Directed by: Richard LaGravenese
Starring: Hilary Swank, Scott Glenn, Imelda Staunton and Patrick Dempsey.
The film begins with images of the 1992 LA riots to give the background to the film. A young teacher, Erin, takes a teaching job at Woodrow Wilson Highschool in Long beach. She is excited until she finds out that her students are not as enthusiastic and most don’t make it to college because of gang violence. The classes at the highschool have been separated into racial groups to prevent any violence. Erin is not given any books because the principle doesn’t trust the students with them. Erin begins to earn the trust of the students by giving each of them a composition notebook to write down their stories in like the author Anne Frank did during the Holocaust. Erin inspires her students through literature and through inviting special guests to talk about the holocaust. She even takes on an extra job to pay for more books and these field trips for her students. She continues to inspire her students but at the same time puts her marriage at risk.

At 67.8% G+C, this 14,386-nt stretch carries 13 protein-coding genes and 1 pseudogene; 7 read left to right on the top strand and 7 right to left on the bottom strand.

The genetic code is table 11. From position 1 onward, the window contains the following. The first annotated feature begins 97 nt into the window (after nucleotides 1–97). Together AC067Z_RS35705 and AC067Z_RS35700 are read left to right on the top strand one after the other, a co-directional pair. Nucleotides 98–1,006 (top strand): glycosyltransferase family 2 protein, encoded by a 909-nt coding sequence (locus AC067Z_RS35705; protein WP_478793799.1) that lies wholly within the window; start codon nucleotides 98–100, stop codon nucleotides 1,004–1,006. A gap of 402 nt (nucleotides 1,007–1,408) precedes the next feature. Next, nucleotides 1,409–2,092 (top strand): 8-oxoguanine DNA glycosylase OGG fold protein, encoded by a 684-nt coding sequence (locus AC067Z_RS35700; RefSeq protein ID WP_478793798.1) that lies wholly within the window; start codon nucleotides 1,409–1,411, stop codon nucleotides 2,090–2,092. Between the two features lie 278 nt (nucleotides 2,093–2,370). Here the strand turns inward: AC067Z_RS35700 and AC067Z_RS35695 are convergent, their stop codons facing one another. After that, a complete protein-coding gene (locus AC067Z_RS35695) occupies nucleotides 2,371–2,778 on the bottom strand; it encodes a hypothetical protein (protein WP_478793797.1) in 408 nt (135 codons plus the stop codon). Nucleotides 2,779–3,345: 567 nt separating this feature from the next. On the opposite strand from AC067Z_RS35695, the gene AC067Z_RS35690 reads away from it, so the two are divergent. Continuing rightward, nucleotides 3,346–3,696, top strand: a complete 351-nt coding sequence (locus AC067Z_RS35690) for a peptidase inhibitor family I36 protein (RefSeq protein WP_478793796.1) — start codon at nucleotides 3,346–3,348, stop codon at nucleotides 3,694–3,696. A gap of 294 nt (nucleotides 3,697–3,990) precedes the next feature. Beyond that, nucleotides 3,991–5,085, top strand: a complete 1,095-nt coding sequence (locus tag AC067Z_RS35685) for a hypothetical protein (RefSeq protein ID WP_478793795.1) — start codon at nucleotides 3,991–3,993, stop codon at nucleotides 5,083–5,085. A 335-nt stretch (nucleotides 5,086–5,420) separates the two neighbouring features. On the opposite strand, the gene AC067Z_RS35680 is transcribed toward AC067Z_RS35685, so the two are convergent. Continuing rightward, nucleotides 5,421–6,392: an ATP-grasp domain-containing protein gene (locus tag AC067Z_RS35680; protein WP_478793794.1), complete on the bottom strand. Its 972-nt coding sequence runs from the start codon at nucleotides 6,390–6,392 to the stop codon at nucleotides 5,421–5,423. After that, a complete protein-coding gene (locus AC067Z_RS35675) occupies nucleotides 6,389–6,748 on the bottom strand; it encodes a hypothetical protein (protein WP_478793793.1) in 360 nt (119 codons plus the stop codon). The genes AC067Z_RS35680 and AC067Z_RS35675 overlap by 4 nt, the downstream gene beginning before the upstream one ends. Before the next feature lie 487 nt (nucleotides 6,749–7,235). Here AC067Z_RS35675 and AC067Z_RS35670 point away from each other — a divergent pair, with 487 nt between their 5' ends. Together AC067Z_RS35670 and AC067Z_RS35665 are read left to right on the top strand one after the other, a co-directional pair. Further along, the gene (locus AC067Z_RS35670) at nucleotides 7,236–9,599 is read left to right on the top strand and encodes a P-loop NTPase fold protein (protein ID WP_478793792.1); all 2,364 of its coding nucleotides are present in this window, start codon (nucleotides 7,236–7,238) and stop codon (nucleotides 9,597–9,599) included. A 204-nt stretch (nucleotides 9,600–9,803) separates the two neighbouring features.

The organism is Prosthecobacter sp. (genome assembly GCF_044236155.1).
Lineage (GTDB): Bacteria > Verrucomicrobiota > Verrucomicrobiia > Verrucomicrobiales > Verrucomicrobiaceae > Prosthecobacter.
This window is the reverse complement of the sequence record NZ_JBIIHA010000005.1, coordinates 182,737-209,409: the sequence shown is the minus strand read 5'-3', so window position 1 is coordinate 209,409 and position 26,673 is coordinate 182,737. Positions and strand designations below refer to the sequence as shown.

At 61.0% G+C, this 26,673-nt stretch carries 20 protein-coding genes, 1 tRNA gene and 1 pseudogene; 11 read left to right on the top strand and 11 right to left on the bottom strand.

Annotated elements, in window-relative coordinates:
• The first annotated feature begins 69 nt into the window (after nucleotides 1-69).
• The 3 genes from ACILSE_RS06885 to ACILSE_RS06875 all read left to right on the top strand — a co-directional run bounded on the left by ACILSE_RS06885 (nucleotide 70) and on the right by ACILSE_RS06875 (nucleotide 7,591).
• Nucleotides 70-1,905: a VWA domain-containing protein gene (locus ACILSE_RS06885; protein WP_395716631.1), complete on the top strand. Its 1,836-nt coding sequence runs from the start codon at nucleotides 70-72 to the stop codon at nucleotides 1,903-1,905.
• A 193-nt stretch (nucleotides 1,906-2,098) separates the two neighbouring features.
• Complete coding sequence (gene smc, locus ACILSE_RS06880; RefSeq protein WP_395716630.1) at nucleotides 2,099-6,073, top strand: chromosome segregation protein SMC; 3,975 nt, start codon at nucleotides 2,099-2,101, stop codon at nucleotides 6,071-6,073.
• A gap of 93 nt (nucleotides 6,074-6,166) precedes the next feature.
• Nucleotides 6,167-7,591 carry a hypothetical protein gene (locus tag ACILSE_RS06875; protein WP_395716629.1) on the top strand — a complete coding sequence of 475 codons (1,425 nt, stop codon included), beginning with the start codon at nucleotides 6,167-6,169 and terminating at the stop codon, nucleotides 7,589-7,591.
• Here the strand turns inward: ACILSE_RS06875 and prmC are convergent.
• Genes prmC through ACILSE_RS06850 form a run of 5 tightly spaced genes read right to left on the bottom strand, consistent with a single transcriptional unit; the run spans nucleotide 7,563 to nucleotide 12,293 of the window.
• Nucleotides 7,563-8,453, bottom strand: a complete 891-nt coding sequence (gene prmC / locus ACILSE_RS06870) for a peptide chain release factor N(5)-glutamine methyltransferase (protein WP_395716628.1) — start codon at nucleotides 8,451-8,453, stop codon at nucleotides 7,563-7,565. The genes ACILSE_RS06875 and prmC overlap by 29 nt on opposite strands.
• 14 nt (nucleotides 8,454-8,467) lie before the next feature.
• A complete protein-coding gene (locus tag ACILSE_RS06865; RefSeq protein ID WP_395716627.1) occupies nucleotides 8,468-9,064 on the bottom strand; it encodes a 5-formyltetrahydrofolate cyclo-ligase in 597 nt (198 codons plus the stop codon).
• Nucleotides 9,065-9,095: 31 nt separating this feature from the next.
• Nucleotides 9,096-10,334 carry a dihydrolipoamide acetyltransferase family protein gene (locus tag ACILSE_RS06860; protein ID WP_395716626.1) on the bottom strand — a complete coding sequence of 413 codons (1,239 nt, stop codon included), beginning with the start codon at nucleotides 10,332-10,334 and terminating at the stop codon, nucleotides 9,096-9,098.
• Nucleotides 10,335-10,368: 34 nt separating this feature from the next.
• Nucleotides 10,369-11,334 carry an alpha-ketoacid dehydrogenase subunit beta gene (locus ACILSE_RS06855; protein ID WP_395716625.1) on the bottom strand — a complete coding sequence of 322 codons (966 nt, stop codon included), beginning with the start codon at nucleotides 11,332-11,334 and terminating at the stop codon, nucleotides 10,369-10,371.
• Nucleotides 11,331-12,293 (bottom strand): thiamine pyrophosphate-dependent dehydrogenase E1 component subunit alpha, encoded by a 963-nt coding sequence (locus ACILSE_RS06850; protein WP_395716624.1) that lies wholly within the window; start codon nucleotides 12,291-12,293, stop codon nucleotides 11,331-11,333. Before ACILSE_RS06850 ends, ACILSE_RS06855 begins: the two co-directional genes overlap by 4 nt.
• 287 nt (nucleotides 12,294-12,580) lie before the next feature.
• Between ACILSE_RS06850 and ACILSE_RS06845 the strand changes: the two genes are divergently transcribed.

This film is so inspiring. Erin is a prime example of the kind of teachers we need today who are unafraid to step past societal labels and truly believe in their students. I love how Anne Frank’s story was brought to life in a way that anyone watching the film can identify somewhat with her struggles. It’s a moving and powerful film.